Smithsonian National Museum of African American History and Culture, agrees.

"There are many examples today—the Tulsa race riots of 1921, this story, even the Holocaust—where some people say it never happened. Now, because of the archaeology, the archival research, the science combined with the collective memories of the community, it can't be refuted. They are now connected to their ancestors in a tangible way, knowing this story is true." (Their ancestors survived slavery. Can their descendants save the town they built?)

The hunt for lost history
Several attempts to locate Clotilda’s remains have been made over the years, but the Mobile-Tensaw Delta is rife with sloughs, oxbows, and bayous, as well as scores of shipwrecks from more than three centuries of maritime activity. Then in January 2018, a local journalist reported that he had discovered the remains of a large wooden ship during an abnormally low tide. The AHC, which owns all abandoned ships in Alabama’s state waters, called in the archaeology firm Search, Inc., to investigate the hulk.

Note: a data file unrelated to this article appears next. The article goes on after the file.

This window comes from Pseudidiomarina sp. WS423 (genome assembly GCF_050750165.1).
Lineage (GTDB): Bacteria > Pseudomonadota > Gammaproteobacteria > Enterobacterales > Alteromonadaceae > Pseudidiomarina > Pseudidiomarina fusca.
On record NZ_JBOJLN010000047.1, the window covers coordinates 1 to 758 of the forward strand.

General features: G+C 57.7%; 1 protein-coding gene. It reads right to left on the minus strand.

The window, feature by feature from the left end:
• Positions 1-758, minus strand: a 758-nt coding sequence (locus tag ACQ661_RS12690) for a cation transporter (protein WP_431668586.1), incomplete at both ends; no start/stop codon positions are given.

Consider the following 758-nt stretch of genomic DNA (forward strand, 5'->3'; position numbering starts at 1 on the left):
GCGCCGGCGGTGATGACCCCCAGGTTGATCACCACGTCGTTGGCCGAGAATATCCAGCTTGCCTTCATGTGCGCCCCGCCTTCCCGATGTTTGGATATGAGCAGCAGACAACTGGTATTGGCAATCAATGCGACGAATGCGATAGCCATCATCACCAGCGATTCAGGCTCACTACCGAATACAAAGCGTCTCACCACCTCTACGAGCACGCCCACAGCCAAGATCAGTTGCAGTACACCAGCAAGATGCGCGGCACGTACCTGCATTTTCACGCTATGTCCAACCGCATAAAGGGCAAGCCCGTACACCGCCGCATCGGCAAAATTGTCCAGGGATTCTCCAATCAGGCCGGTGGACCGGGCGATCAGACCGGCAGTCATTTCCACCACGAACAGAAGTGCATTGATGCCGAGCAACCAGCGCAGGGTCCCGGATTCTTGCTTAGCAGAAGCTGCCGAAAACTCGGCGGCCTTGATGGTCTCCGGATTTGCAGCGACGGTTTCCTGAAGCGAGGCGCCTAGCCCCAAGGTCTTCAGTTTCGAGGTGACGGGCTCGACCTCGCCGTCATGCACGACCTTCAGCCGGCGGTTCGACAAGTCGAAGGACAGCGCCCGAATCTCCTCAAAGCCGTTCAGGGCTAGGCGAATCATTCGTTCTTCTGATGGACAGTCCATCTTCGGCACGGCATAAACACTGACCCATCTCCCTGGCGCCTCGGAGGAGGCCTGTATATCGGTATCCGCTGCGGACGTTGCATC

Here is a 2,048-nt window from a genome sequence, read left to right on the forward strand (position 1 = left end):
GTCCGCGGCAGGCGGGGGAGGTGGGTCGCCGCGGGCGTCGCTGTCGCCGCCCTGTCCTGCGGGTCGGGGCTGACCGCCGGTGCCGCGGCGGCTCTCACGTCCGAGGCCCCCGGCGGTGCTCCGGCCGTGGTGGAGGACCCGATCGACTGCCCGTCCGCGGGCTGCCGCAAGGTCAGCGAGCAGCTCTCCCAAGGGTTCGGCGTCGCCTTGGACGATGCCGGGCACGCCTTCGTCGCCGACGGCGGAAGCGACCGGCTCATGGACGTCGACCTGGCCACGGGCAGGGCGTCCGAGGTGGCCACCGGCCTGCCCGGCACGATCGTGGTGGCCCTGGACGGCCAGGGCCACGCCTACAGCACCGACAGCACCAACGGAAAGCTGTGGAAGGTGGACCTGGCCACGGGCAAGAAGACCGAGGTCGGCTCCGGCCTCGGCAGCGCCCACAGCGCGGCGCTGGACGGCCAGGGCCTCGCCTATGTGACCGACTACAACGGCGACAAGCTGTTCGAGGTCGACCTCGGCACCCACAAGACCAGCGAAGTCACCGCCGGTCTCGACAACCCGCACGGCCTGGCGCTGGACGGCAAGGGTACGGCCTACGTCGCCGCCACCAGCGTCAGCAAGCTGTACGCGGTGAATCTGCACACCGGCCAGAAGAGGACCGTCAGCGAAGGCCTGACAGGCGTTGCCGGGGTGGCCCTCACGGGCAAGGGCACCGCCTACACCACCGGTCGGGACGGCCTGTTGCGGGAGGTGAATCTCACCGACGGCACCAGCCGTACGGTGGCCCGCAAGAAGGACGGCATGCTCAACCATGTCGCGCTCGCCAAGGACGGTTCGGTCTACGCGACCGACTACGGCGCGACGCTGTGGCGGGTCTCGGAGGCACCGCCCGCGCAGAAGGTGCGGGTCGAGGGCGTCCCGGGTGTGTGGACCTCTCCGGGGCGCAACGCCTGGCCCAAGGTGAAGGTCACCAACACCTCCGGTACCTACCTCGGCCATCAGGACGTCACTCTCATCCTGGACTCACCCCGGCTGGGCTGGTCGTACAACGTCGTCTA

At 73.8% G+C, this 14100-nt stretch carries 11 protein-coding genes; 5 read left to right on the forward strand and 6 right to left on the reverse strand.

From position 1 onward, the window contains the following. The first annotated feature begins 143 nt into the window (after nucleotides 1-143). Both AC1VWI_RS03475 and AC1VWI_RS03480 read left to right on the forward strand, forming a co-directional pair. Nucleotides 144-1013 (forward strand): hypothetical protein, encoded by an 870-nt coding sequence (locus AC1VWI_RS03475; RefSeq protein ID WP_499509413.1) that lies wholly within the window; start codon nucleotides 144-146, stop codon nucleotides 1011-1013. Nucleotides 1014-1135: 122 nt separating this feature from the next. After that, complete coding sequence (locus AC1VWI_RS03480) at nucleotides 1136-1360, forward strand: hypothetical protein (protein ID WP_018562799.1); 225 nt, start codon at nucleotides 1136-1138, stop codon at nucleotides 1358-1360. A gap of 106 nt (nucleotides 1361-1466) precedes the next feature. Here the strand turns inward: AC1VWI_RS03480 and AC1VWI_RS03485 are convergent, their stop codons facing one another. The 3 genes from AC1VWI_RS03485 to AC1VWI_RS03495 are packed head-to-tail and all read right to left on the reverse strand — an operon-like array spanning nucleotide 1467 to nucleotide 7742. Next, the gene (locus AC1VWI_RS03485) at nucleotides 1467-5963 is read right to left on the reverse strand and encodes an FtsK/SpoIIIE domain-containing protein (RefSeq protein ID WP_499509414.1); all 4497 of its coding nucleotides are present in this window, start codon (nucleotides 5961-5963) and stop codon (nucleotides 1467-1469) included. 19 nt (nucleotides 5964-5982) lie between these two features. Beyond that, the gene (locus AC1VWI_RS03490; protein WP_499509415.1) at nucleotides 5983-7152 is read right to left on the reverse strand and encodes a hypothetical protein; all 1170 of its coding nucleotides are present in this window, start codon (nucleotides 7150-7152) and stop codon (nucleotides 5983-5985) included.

The vessel in question turned out to be another ship, but the false alarm focused national attention on the long-lost slaver. The incident also prompted the AHC to fund further research in partnership with the National Geographic Society and Search, Inc.

Researchers combed through hundreds of original sources from the period and analyzed records of more than 2,000 ships that were operating in the Gulf of Mexico during the late 1850s. They discovered that Clotilda was one of only five Gulf-built schooners then insured. Registration documents provided detailed descriptions of the schooner, including its construction and dimensions.

"Clotilda was an atypical, custom-built vessel," says maritime archaeologist James Delgado of Search, Inc. "There was only one Gulf-built schooner 86 feet long with a 23-foot beam and a six-foot, 11-inch hold, and that was Clotilda."